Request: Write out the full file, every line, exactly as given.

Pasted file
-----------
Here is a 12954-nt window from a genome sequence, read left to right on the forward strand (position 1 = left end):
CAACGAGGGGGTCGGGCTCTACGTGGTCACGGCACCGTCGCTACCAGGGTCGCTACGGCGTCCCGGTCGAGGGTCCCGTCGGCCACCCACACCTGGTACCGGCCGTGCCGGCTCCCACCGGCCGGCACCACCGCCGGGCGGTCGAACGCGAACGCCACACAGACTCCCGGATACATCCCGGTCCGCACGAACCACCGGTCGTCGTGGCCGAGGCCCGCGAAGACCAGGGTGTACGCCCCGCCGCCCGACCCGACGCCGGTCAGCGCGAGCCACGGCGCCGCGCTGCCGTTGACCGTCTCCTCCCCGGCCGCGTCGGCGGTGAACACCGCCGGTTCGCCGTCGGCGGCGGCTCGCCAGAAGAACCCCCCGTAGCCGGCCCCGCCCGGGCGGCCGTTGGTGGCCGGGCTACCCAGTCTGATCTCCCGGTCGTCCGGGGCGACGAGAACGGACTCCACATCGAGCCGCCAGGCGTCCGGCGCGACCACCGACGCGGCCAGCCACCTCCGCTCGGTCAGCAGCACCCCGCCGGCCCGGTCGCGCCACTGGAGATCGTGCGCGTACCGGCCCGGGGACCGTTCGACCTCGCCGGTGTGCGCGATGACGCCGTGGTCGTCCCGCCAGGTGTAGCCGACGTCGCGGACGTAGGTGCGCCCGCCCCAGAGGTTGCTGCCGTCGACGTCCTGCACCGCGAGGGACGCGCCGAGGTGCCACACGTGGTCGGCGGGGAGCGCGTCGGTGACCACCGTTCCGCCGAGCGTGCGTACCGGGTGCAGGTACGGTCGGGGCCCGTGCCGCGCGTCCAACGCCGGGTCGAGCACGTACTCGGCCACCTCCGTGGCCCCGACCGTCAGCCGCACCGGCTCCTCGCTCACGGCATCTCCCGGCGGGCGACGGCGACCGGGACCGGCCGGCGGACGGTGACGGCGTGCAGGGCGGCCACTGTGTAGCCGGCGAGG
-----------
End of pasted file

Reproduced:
Here is a 12954-nt window from a genome sequence, read left to right on the forward strand (position 1 = left end):
CAACGAGGGGGTCGGGCTCTACGTGGTCACGGCACCGTCGCTACCAGGGTCGCTACGGCGTCCCGGTCGAGGGTCCCGTCGGCCACCCACACCTGGTACCGGCCGTGCCGGCTCCCACCGGCCGGCACCACCGCCGGGCGGTCGAACGCGAACGCCACACAGACTCCCGGATACATCCCGGTCCGCACGAACCACCGGTCGTCGTGGCCGAGGCCCGCGAAGACCAGGGTGTACGCCCCGCCGCCCGACCCGACGCCGGTCAGCGCGAGCCACGGCGCCGCGCTGCCGTTGACCGTCTCCTCCCCGGCCGCGTCGGCGGTGAACACCGCCGGTTCGCCGTCGGCGGCGGCTCGCCAGAAGAACCCCCCGTAGCCGGCCCCGCCCGGGCGGCCGTTGGTGGCCGGGCTACCCAGTCTGATCTCCCGGTCGTCCGGGGCGACGAGAACGGACTCCACATCGAGCCGCCAGGCGTCCGGCGCGACCACCGACGCGGCCAGCCACCTCCGCTCGGTCAGCAGCACCCCGCCGGCCCGGTCGCGCCACTGGAGATCGTGCGCGTACCGGCCCGGGGACCGTTCGACCTCGCCGGTGTGCGCGATGACGCCGTGGTCGTCCCGCCAGGTGTAGCCGACGTCGCGGACGTAGGTGCGCCCGCCCCAGAGGTTGCTGCCGTCGACGTCCTGCACCGCGAGGGACGCGCCGAGGTGCCACACGTGGTCGGCGGGGAGCGCGTCGGTGACCACCGTTCCGCCGAGCGTGCGTACCGGGTGCAGGTACGGTCGGGGCCCGTGCCGCGCGTCCAACGCCGGGTCGAGCACGTACTCGGCCACCTCCGTGGCCCCGACCGTCAGCCGCACCGGCTCCTCGCTCACGGCATCTCCCGGCGGGCGACGGCGACCGGGACCGGCCGGCGGACGGTGACGGCGTGCAGGGCGGCCACTGTGTAGCCGGCGAGG